Last year around this time, the U.S. was reeling from Superstorm Sandy’s touchdown on the east coast; but Sandy was a toddler compared to Typhoon Haiyan, which hit the Philippines on November 8th. And, knowing that things are much worse in the Philippines than they were last year in New York, many are looking for ways to help.
But with the utter destruction wreaked by Typhoon Haiyan, it’s proving difficult for international aid workers to get in and provide support. While it seems appropriate to consider donating items like old clothes—no doubt something victims will need—money is a far more appropriate method of aid.
“It absolutely should be money,” said Kathleen Tierney, who is the director of the Natural Hazards Center at the University of Colorado-Boulder. “Whether it’s the U.S. or abroad, one thing that typically happens after a major disaster is people want to donate stuff. This creates enormous logistical problems… and people receiving donations they could never conceivably use, like winter coats send to people in the Caribbean.”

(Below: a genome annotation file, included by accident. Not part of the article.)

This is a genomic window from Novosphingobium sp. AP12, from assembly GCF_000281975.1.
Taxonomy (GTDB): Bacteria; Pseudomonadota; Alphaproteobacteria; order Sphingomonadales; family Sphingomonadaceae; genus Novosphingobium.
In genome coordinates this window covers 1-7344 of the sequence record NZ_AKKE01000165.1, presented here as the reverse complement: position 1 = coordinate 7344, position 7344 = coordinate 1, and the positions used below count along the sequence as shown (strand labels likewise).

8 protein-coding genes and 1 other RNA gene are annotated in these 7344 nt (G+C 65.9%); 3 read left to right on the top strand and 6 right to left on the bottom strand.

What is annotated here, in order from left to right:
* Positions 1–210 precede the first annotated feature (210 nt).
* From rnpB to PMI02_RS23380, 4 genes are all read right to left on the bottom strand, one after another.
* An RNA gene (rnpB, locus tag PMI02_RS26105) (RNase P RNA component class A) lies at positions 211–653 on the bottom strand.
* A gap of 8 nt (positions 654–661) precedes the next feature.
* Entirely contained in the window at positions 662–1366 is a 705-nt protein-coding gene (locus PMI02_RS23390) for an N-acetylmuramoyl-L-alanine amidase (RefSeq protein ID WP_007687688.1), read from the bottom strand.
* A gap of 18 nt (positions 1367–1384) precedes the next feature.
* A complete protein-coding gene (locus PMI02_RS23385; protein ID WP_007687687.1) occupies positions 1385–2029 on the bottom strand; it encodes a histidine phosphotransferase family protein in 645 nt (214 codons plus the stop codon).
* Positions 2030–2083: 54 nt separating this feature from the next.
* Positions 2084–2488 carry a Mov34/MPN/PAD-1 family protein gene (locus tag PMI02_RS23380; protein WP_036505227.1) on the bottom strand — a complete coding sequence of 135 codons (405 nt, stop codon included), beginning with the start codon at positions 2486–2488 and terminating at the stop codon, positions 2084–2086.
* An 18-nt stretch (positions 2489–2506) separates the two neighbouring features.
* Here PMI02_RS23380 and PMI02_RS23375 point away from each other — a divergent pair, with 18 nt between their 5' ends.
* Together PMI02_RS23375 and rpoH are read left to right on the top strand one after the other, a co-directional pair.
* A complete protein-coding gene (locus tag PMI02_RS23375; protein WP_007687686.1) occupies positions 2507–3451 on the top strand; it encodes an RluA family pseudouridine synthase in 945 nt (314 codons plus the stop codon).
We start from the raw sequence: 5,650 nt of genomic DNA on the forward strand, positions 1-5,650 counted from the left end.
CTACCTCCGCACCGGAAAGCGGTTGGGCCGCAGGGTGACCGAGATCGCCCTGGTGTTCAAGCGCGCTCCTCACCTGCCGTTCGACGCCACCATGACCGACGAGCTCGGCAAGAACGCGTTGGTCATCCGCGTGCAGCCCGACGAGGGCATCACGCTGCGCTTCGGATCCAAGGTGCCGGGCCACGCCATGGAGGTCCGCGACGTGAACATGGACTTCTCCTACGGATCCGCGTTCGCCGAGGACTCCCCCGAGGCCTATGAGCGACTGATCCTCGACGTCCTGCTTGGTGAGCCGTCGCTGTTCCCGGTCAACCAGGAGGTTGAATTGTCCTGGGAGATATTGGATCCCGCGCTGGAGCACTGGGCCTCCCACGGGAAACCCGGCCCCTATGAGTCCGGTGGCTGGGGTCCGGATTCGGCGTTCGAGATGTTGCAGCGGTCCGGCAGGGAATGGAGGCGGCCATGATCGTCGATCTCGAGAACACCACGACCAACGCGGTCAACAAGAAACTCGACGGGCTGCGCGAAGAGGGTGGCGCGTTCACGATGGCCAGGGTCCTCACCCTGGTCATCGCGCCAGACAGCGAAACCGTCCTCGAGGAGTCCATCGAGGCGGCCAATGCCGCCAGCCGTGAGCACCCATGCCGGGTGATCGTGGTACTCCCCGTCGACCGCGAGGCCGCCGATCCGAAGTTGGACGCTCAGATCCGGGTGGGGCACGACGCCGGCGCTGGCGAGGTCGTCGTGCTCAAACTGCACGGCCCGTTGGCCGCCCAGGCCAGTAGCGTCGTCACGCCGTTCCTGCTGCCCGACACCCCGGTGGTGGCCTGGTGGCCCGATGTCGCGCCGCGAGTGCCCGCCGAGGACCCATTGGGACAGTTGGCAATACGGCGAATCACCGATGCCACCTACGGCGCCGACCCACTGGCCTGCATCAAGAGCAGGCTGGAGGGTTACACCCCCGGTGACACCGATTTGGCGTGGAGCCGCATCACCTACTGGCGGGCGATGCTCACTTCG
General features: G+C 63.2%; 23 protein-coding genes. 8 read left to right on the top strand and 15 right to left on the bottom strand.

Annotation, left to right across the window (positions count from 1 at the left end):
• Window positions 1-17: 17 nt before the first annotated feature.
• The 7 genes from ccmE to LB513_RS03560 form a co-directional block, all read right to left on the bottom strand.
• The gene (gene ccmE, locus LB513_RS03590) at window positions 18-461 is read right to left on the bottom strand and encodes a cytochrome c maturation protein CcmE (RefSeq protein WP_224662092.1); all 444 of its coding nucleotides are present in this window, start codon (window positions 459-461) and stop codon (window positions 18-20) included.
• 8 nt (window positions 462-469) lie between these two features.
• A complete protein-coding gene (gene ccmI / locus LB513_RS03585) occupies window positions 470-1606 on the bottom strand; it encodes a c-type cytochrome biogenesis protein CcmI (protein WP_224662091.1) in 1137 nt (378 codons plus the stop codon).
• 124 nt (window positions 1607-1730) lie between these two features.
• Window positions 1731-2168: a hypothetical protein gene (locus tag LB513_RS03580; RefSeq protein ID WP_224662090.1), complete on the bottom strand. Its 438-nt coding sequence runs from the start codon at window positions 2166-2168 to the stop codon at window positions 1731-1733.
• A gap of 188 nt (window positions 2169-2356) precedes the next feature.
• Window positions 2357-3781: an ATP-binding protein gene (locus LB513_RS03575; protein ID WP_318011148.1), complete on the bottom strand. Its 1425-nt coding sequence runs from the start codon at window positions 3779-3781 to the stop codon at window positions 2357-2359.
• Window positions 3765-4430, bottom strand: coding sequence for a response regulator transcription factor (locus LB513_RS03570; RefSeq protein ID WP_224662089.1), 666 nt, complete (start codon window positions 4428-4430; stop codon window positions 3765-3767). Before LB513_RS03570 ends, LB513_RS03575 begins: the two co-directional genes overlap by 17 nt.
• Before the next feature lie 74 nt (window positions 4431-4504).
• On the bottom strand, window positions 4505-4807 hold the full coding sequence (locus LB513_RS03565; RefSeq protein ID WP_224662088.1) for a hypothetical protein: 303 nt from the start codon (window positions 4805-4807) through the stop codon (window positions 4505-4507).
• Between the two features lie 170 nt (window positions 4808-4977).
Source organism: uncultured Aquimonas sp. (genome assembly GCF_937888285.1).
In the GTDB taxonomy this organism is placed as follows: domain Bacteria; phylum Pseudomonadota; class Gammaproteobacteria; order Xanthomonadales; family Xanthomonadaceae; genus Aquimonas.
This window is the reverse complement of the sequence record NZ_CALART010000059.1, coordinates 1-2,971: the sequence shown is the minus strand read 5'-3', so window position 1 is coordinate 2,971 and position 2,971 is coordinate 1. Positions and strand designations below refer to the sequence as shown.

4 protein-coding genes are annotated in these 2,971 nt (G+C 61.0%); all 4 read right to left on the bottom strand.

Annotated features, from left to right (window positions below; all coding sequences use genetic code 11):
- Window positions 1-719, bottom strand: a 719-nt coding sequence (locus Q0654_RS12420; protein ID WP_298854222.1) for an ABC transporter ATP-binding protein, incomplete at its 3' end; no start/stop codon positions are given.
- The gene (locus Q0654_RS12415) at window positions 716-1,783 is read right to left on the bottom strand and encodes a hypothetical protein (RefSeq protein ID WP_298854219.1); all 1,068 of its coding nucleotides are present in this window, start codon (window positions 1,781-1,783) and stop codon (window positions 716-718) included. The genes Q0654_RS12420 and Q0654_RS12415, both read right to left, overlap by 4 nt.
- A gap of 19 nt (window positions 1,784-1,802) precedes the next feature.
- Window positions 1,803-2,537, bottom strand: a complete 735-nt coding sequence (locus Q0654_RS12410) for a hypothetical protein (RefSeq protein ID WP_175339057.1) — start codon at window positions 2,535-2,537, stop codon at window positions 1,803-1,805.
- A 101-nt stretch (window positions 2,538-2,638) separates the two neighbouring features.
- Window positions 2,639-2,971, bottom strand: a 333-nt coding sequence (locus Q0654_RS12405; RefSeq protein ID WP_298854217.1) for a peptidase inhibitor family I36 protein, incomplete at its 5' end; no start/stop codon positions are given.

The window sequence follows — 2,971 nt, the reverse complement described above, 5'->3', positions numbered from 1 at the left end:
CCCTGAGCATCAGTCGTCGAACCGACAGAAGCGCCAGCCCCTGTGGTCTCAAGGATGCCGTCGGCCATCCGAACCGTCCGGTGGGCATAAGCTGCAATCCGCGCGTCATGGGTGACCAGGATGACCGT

Donating cash to organizations like the Red Cross allows those organizations to purchase items and provide exactly what is needed. While those sending physical items may have the best intentions, they are not present to understand the needs of victims.
The best way to help is to leave the logistics to the experts. Check out Charity Navigator to find established and effective nonprofits—or donate to larger organizations that you can trust.